9. He also places reliance upon the judgment in WP(C) 27088/14 and connected cases wherein a learned Single Judge of this Court had occasion to consider the question with regard to availment of input tax credit by dealers in regard to the tax paid by them at the time of purchase of goods from their suppliers. An incidental question had also arisen for consideration as to whether the amount offered by way of discount through credit notes issued by the supplier of the goods at a point in time subsequent to the sale of goods to the petitioners can be added as sales turnover of the petitioners by invoking provisions of Explanation VII to the definition of turnover under Section 2(lii) of the KVAT Act. The learned Single Judge observed that issues in the writ petitions have to be considered in the light of Section 11 of the KVAT Act read with Section 2(lii). It was thereafter held that three factual situations may arise and the course of action to be adopted by the assessing authority would vary based on the provisions of the Act. Para 9, 10 and 11 of the judgment are relevant, which reads as under:-

“9. Firstly, there cannot be an insistence on an automatic reversal of input tax credit availed by the petitioners, proportionate to the discount subsequently received by them from their suppliers. The assessing authority would have to first ascertain the sale price of the product in the hands of the petitioners, and determine the output tax paid by the petitioners. If, thereafter, it is found that the output tax paid by the petitioner is less than the input tax that he has taken credit of, then the appropriate course of action would be to direct the petitioners to restrict the input tax credit to the extent provided in the second proviso to Section 11(3) of the KVAT Act.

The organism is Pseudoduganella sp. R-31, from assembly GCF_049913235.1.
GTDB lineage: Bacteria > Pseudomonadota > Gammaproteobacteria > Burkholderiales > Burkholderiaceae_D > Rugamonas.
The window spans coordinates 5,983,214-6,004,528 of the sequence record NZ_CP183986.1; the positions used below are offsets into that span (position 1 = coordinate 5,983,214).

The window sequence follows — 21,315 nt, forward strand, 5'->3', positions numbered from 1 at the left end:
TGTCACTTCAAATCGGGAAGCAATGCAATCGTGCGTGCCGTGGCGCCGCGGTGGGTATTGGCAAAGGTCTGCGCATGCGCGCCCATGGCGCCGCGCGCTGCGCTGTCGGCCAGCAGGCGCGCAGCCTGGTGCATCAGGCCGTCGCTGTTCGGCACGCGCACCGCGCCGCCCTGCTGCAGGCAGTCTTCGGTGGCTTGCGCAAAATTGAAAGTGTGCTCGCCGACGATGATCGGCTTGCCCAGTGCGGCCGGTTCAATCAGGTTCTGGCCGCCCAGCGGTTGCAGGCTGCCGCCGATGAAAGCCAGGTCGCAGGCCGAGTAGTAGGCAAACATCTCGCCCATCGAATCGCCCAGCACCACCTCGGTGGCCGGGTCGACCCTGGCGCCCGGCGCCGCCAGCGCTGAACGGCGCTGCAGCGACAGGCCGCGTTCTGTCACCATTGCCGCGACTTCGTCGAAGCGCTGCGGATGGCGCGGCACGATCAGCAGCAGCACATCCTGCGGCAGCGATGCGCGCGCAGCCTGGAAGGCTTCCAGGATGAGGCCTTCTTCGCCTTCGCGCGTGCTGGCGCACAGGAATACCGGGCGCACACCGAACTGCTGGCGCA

10. Secondly, if the discount amounts received by the petitioners from their suppliers, can be demonstrated to be amounts received by them towards balance of the sale price of the goods, then the sales turnover of the petitioners can be enhanced to that extent alone and the output tax payable by the petitioner computed accordingly. Against this output tax found to be payable by the petitioners, the input tax availed by them would have to be set off to the extent possible. In this event, the assessing authorities would be acting in accordance with Explanation VII to Section 2 (lii) to determine the output tax payable by the petitioner on the enhanced sales turn over.

11. Thirdly, if it is found that the petitioners’ sale price in respect of the product, is less than his purchase price, but it cannot be demonstrated that the discount subsequently received by the petitioners is an amount received towards the balance of the sale price, then, so long as the supplier of goods to the petitioners has paid his output tax, on the price inclusive of the discount that was subsequently offered to the petitioners, the input tax credit availed by the petitioners cannot be varied, taking note of the provisions of the 5th proviso to Section 11(3) of the KVAT Act.”

However, the matter was remitted back to the assessing authority for fresh consideration in the light of the observations made in the judgment.

10. The main argument raised by the learned senior counsel for the petitioner is that the scope and effect of the 5th proviso to Section 11(3) was not considered in the earlier Division Bench judgments and therefore the matter requires a fresh consideration. The learned Government Pleader on the other hand submits that the 5th proviso to Section 11(3) has no relevance to the factual aspects involved in the matter especially in the light of two Division Bench judgments which covers the field. Further the judgment in WP(C) No. 27088/14 and connected cases has no bearing to the factual aspects involved in the matter.

11. The short question therefore to be considered is whether 5th proviso to Section 11(3) have any bearing on the factual issues arising in the case.